In this one-on-one acoustic comparison, we’ll be diving into an all-Yamaha battle – the FS800 vs the FG800, which are both parts of Yamaha’s popular 800 Series.
On the face of it, nothing separates them apart from an S and a G! However, there’s more than meets the eye with these two budget beauties.
As regular readers know, Yamaha is one of the first guitar brands we recommend to beginners because the value for money the Japanese company offer is second to none. Of course, they also make some pretty high-end acoustics that challenges the likes of Martin and Taylor, but the two models we discuss today tend to come in at a decent price. That may surprise you, as they feel anything but budget models.
Yamaha FS800 vs. Yamaha FG800: Body & Neck
As there are fewer of them, let’s begin by talking about the differences in the builds of these two. The biggest thing that separates them is that the FG sports a traditional dreadnought body shape, while the FS has a smaller folk body. Which is better all comes down to preference, but the FS is a more comfortable choice for smaller players, whether children, teenagers, men, or women.
That’s where the differences end though, as both guitars have a very similar makeup. It’s a quality one too! Even at this affordable price, both non-cutaway guitars feature solid Sitka spruce tops, with a nato laminate on the back and sides. The tops are scalloped braced, as is typical on the 800 series, enhancing the projection greatly and offering a prominent low end.
Elsewhere, unlike the gloss-finished body, both guitars feature nato necks with a sleek satin finish, which gives that velvety hand feel and ensures playability is fast and flowing. Both have rosewood fretboards, 1.69-inch nut widths, and 20 frets, while both are joined to the body at the 14th fret. The overall quality of the fit and finish is excellent too, and much more than you’d expect from such an affordable guitar.
Firstly, neither the FG nor the FS is electro-acoustic, so there are no pickups or preamps to worry about -– another reason we happily recommend these two models to beginners.
There’s no separating the models based on the rest of the hardware either, as both are fitted with simple but sturdy die-cast chrome tuners, which are a reliable addition to such affordable guitars. They also both come with a rosewood bridge, a tortoiseshell pickguard, a urea nut and saddle, and a truss rod in the neck for relatively simple adjustments.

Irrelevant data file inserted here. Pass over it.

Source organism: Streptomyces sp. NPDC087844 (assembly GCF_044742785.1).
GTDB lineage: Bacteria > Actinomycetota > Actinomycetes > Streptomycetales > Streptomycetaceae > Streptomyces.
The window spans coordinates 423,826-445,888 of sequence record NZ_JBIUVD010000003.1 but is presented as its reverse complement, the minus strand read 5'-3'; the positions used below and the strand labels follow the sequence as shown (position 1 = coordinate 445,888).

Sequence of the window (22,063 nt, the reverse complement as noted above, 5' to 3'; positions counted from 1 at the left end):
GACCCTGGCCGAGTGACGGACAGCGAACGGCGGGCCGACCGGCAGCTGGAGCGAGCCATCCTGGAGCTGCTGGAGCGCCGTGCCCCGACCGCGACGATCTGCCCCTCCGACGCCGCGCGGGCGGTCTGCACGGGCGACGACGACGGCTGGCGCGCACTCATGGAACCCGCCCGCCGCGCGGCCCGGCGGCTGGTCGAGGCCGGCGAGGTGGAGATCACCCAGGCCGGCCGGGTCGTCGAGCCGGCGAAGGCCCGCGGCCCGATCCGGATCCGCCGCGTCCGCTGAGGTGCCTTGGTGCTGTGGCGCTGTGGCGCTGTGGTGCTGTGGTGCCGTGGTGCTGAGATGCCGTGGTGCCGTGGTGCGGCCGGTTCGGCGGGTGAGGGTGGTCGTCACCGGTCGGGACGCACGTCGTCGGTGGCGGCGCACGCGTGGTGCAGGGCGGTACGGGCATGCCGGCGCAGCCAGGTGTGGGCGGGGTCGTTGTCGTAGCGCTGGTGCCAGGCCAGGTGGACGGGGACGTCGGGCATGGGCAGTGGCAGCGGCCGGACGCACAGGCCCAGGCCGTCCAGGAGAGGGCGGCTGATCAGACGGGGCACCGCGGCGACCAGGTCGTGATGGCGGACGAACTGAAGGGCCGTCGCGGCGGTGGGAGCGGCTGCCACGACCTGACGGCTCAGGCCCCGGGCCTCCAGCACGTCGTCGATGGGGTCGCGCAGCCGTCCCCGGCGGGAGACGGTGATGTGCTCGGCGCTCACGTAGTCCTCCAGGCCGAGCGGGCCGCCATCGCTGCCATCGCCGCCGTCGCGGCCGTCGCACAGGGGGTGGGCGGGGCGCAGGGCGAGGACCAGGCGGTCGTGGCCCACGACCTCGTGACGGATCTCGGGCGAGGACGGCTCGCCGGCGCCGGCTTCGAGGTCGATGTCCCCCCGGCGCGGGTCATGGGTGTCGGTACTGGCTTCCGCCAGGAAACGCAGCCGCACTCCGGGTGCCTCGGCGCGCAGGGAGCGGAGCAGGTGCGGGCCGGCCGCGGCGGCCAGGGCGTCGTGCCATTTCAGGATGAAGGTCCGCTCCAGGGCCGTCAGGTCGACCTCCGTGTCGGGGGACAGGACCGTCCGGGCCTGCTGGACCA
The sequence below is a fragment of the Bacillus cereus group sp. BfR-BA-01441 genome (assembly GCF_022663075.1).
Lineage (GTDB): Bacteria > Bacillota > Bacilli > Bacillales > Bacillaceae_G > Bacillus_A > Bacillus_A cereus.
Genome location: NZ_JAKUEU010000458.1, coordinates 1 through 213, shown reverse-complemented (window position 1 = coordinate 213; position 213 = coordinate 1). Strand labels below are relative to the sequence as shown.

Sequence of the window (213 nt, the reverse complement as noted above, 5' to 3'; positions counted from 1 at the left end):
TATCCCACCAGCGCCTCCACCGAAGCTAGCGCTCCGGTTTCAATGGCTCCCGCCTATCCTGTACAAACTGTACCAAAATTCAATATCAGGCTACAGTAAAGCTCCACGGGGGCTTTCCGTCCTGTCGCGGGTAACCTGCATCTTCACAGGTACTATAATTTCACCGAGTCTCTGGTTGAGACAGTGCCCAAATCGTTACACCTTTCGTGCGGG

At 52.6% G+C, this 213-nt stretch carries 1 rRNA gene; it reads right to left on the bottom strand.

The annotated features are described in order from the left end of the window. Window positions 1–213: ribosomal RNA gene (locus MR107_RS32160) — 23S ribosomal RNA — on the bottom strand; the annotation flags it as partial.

As we’ve touched upon quite heavily, there’s nothing much in the way of design or decoration to differentiate one from the other, as the FG and FS enjoy the same materials, craftsmanship, and hardware. So, the uniqueness of each comes down to the body shape and the tone.
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The tonewood pairing of spruce and nato, Eastern mahogany, is a classic one for a good reason: it works. These guitars, therefore, offer a very well-balanced tone with ample brightness and warmth, which will grow as the wood opens up.
However, due to the smaller body size, the FS is somewhat quieter in projection, which is worth taking into consideration. Although we do find the sound of the FS is a tad more focused than its dreadnought counterpart. The dreadnought FG does offer a big, booming projection that fills the room, which will appeal to many guitarists, especially those with performance in mind.
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As both guitars tend to be the same price across the market, there’s no point trying to single one out in the value department. However, it’s safe to say that, for under $200, both the FG800 and FS800 punch well above their weight in terms of build, materials, tone, and overall feel. Genuinely, these are some of the best affordable guitars you can buy today.
Yamaha FS800 vs. Yamaha FG800: The Conclusion
So, even after this comparison, there’s very little to separate the two. They both rock! The model you prefer will boil down to you as the guitarist and your size and playing style.
The FG800 is an all-around workhorse that’s comfortable enough for anyone who knows what it takes to play a dreadnought. If you’re a keen strummer and looking for a big voice at a small price, this guitar has exactly what you’re looking for.
With the smaller body size, the FS800 is naturally better suited to the smaller player, although equally good for kicking back on the sofa to practice with. Its focused tone is also well-suited for fingerstyle players, while the lighter projection will be a plus for playing along with a vocalist.
Either way, know that we rate both guitars very highly, and walking away with either one wouldn’t be the worst decision you ever made.